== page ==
PPRuNe Forums - View Single Post - AF 447 Thread No. 7
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Old 11th Nov 2011, 09:38
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RetiredF4
 
Join Date: Jun 2009
Location: Germany
Age: 67
Posts: 782

Quote:
Confiture
2 PNF knew the PF was making inputs - Did they know which inputs he was making ?

Answer Old Carthusian
Yes by looking at the instruments. An input produces a certain pattern on your instruments and you can understand what your aircraft is doing.
Would you explain yourself in relation to the timeframe starting from 02:12:45?

Retired F4

Stick was full left, aircraft was banked to the right, how do you know by instruments, what kind of inputs are made by the guy in the dark 1 meter away?

Answer Old Carthusian
Retired F4
Both the PF and PNF have displays with the same instrumentation on them. Your artificial horizon will tell you if the plane is climbing or banking. You derive your rate of climb (or descent) or descent from your altimeter. Your bank rate from your rate of turn indicator. These are reliable and accurate instruments. They are not affected by UAS. Anyone who doesn't rely on their instruments ends up in a dangerous situation.
Why not answer my question, which you yourself raised with your answer? We are not talking about instrument flying and its carrying water to the sea to try to teach me how it is done. All of my 3.336 instrument approaches where handflown from start to end and successful terminated. Most of them in german wx conditions, not under the sun of california.

The discussion is about recognizing actions (not outcome) of handling flight control inputs in a non normal situation like AF447 was in.

I did lots of instructing in the backseat of the F-4. Our sticks had been interconnected and i could feel through critical maneuvers. Let us look at stall approaches, where a wrong flight control input lead to departure. On the stick the wrong input could be felt and corrective action could be taken immidiately and thus departure prevented, whereas on the instruments the faulty input would show later, when the faulty input had already lead to departure and uncontrolled flight. Better to be one step ahead than one step behind.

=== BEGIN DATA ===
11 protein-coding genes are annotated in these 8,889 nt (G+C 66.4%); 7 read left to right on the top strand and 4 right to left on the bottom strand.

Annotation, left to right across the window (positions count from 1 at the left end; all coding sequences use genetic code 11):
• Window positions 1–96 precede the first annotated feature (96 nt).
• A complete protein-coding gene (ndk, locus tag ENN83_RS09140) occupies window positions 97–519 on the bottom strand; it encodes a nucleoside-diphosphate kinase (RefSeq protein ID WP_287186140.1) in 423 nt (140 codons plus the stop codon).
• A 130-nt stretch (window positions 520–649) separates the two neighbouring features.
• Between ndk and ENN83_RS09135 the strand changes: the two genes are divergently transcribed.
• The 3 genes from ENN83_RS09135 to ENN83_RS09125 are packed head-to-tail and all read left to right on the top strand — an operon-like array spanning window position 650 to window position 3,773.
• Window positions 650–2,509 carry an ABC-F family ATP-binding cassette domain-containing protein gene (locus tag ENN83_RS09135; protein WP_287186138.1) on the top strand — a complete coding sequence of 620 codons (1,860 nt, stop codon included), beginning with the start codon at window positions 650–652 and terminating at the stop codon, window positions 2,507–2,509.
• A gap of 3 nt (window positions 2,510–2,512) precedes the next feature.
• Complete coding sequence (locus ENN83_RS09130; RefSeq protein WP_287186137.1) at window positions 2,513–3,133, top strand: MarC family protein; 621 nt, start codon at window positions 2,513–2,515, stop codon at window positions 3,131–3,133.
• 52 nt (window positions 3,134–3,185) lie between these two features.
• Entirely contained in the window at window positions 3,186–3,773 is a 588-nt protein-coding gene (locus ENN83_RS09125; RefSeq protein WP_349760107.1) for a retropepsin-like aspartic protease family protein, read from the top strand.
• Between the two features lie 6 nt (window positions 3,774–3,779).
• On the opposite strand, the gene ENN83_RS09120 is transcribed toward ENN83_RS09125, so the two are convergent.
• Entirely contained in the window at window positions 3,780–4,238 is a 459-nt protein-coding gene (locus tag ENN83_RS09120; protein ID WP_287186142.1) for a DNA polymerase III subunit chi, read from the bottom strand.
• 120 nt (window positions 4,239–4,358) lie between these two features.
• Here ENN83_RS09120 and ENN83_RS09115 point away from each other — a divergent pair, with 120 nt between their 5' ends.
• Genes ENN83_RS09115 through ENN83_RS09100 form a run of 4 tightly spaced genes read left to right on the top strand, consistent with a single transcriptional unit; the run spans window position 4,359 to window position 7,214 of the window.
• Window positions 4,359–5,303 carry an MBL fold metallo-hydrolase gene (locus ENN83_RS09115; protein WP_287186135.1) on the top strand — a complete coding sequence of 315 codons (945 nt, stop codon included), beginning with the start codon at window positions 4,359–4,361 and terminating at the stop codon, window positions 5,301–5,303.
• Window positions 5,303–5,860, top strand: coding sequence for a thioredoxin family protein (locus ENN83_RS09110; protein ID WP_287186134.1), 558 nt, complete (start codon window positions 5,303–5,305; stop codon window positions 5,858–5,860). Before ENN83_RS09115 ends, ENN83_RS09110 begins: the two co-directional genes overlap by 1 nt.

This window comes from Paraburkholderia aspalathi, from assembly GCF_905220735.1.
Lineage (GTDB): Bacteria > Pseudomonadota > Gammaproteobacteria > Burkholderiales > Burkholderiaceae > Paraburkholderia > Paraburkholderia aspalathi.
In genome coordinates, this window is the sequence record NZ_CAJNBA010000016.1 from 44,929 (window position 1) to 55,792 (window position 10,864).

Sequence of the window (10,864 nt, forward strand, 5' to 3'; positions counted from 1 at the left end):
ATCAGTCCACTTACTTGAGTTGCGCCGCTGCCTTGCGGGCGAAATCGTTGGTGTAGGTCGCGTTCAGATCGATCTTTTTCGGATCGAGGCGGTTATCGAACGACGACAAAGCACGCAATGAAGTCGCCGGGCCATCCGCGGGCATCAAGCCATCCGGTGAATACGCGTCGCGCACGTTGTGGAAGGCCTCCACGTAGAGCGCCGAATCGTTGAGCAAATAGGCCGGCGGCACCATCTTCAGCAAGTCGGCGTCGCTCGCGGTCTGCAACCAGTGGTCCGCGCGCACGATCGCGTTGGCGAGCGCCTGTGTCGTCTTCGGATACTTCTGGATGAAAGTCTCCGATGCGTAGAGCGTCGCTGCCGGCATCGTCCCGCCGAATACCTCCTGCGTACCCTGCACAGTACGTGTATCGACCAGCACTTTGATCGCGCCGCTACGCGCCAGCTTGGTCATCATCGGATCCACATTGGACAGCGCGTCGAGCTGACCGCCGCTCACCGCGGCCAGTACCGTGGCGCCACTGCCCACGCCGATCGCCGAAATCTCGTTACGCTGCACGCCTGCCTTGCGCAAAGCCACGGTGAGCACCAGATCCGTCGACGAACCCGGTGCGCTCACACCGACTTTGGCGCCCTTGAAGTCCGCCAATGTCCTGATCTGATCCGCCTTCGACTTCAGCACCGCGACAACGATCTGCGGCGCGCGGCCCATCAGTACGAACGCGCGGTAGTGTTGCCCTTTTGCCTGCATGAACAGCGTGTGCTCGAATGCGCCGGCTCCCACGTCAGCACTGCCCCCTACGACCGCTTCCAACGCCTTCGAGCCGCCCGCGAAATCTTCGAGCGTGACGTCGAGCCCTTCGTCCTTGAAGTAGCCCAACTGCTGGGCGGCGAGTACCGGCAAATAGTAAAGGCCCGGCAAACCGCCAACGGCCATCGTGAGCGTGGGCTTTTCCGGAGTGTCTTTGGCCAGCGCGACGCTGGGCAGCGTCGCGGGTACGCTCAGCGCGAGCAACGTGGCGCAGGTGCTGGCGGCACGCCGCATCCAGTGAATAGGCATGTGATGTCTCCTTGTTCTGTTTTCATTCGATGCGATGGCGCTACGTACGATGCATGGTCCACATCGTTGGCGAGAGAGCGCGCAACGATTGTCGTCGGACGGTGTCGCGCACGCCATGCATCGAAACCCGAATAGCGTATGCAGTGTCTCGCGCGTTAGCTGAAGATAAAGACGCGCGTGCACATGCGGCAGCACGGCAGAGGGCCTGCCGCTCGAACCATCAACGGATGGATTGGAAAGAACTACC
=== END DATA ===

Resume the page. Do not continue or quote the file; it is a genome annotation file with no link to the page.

In the case of AF447 at 02:12:45 the PNF and the captain had been both aware of the right bankangle and gave instructions to the PF to correct that bank as they could not observe any action of the PF to correct this bank on the instruments. In reality the PF was aware of the same fact and told them, that he already had full left SS without success. That information was vital as it showed, that correction with aileron alone did not work and helped the captain to refocus on solving the bank problem with rudder input. It took considerable time to unmask this information and it was not visible on any kind of instruments.

DW
The precise position of the stick is considerably less important than being able to work out that the stick is not where it should be. Once that is ascertained, then the only logical recourse is "I have control".
It can be assumed, that had the PNF took control of the aircraft prior receiving this information at 02:12:45, that he as well would have used aileron firsthand and would have lost valuable time as well.

I never said, that the SS should be replaced by a yoke, but i do not turn a blind eye to the fact, that in this stressfull situation the awareness of the crew concerning the behaviour of the aircraft in relation to the flightcontrol inputs of the PF was totally lost, that the captain was not able to grasp the situation when he came back to the cockpit and that the mentioned timeframe starting at 02:12:45 is a master example for the lack of direct feedback. Not that this is the only situation in these horrible 4 minutes, there are others as well. It is only a question of perspective.

Last edited by RetiredF4; 11th Nov 2011 at 09:58.
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